“It’s not a right-to-buy, but the tenants have an opportunity to buy in year five, ten, fifteen or twenty. If they take that opportunity, then the pension fund, which is funding these properties, will give them a 10% deposit. If they save the difference from affordable to private sector rent, which is about 20%, put that in a Help-To-Buy ISA and then take their 10% deposit, they have a really good chance of purchasing the home,” Julie explained.

The pension fund buys the properties from the developer. In Shaftesbury, that was Persimmon. The housing association encouraged potential tenants to register their interest online. “After that, the properties are advertised through Choice Based Lettings, which is like the council waiting list. You have to be registered with the council, so you have to meet that criteria,” Julie said.

Applicants are then scored, according to their circumstances. “Much like allocating affordable housing, we take people that meet the criteria ‘income-wise’. We do it from the top of the list down, checking whether they have been on the list longer or whether they are in high need. There are multiple factors,” Julie said.

Paul says that process that he followed wasn’t too onerous. “We just had to go through all of our finances, to make sure that we could save enough, that it was possible at the end of the tenure. And that was it,” he said.

An applicant’s local connections are important too, according to Julie. “It’s one of our ‘must have’ criteria,” she said.

There are twelve homes, including four flats, being offered as part of this first Rent Plus scheme in Shaftesbury. Demand for a home on Chilmark Glade was high. “They were oversubscribed. There were nearly 100 people from the first advertisement,” said Julie. “If you are in private-sector rented accommodation and you don’t have a deposit, you don’t have a lot of choices,” she added.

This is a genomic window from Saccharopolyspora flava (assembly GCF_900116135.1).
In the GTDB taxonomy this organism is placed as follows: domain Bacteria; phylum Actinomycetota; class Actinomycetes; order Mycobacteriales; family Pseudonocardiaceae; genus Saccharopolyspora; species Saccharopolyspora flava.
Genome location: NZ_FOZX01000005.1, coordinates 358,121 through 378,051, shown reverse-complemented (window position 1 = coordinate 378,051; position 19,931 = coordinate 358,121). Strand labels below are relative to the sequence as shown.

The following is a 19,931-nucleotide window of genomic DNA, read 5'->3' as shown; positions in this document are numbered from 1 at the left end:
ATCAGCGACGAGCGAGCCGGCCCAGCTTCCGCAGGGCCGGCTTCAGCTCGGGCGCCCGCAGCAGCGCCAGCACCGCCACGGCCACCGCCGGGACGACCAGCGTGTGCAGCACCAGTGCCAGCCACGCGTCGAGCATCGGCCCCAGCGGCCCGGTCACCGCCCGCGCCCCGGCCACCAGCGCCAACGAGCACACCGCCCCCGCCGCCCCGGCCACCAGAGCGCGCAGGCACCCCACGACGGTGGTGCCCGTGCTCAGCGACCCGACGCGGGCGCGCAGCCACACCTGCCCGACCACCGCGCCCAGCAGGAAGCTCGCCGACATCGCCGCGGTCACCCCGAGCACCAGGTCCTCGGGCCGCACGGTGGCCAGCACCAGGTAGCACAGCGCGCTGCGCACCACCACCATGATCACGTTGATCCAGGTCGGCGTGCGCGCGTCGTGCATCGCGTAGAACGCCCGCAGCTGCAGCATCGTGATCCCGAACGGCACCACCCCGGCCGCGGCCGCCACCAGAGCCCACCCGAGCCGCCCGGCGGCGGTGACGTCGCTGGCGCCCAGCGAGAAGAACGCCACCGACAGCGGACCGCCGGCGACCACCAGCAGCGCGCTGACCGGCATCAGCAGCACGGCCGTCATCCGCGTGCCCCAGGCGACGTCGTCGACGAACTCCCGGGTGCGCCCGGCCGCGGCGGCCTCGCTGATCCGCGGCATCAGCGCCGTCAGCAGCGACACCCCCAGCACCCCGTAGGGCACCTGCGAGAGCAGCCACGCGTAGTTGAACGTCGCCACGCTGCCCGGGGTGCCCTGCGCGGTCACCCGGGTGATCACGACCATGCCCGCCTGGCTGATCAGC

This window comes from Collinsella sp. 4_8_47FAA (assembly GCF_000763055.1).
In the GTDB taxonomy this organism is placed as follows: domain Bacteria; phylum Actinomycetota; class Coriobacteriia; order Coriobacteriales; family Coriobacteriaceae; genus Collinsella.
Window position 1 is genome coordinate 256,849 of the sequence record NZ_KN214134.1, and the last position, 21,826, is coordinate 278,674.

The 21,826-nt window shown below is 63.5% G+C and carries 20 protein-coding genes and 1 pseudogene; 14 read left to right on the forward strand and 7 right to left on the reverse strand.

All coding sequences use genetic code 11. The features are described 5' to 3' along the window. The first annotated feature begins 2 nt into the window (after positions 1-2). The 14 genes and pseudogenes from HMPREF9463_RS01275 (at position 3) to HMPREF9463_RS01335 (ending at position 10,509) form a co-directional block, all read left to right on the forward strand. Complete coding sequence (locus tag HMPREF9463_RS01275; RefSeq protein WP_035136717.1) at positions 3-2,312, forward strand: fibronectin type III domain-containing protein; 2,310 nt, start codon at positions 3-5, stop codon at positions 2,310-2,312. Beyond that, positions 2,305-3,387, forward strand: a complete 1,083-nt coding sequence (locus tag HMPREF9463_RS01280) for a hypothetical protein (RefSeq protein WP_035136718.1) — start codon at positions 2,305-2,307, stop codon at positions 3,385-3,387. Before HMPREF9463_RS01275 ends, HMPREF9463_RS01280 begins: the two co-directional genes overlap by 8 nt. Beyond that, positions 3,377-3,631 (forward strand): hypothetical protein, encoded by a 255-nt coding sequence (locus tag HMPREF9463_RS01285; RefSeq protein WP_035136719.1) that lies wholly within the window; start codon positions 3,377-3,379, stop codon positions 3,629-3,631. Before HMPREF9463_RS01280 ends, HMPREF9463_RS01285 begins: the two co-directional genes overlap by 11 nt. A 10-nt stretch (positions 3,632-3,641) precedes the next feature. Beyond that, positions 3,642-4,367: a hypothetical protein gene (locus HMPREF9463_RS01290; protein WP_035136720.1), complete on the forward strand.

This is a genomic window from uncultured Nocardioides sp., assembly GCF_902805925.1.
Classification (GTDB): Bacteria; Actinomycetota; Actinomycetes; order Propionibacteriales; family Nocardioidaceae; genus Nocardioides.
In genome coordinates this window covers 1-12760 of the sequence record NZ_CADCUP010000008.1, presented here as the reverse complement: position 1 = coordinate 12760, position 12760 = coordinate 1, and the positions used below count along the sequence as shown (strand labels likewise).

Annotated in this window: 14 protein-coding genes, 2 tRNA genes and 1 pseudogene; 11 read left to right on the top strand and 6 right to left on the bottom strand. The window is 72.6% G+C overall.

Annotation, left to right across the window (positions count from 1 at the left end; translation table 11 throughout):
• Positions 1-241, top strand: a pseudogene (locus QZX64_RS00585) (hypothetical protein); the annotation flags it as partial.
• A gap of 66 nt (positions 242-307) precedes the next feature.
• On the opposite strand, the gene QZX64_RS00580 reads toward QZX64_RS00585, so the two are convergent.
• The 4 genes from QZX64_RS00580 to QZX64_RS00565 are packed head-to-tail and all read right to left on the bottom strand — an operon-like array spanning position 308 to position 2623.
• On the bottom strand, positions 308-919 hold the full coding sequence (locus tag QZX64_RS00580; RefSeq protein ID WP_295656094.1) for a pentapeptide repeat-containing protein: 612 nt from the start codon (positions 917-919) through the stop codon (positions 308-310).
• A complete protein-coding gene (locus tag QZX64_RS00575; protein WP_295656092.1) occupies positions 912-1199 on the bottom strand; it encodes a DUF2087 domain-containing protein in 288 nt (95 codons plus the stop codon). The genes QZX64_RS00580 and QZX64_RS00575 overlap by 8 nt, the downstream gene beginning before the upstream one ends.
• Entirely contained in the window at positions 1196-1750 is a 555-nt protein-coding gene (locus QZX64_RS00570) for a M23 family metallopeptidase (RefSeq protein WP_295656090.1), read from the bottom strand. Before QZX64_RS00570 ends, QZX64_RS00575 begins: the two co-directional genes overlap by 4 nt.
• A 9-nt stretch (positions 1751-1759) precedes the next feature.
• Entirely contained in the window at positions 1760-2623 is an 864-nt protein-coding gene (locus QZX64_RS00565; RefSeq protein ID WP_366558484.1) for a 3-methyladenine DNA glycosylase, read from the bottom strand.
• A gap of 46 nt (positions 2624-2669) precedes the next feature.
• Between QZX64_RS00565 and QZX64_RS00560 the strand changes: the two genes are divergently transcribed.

North Dorset District Councillor, Jo Francis, attended the event and said that she was impressed by what she has seen of the scheme. “The people that apply for these Rent Plus homes have to be in employment,” Cllr Francis said. Since being offered his new home, Paul has found a new position, working in data and systems management for Olives Et Al in Sturminster Newton.

Cllr Jo Francis

Although Paul and Helen can soon decorate their home to their taste, the housing association will look after the buildings until the tenants become owners. “We have very strict repairs, maintenance and improvement policies in place and they will be managed like any other good, affordable housing,” said Julie.

Jo Francis believes that this option to own encourages tenants to show pride in the property. “They are more engaged. They take more ownership. There’s more responsibility to take care of the homes and their environment,” Jo said.

North Dorset’s MP, Simon Hoare, said that he was pleased this approach to affordable housing is being offered in his constituency. “I think they have a very acute and well-defined social conscience and an understanding of what housing can do. The model that they have, building up a war chest that allows people to move onto the next stage of the housing career, is a good one. It is to be welcomed. I’m delighted to see them trying it out in North Dorset and I hope that it’s a start of many more projects, which I am convinced have a real opportunity of meeting a growing and acute housing need in North Dorset,” Mr Hoare said.

Simon Hoare, MP

Julie says that her housing association would like to offer more opportunities here. “If we can get more sites in Shaftesbury and North Dorset as a whole, then we would be more than happy to do them,” she said.

During the launch event there were speeches that touched on housing strategy and policy. But it was Paul who really summed up the difference that Rent Plus will make for his family. “We’re looking forward to being able to make it a home, as opposed to just somewhere we live,” Paul said.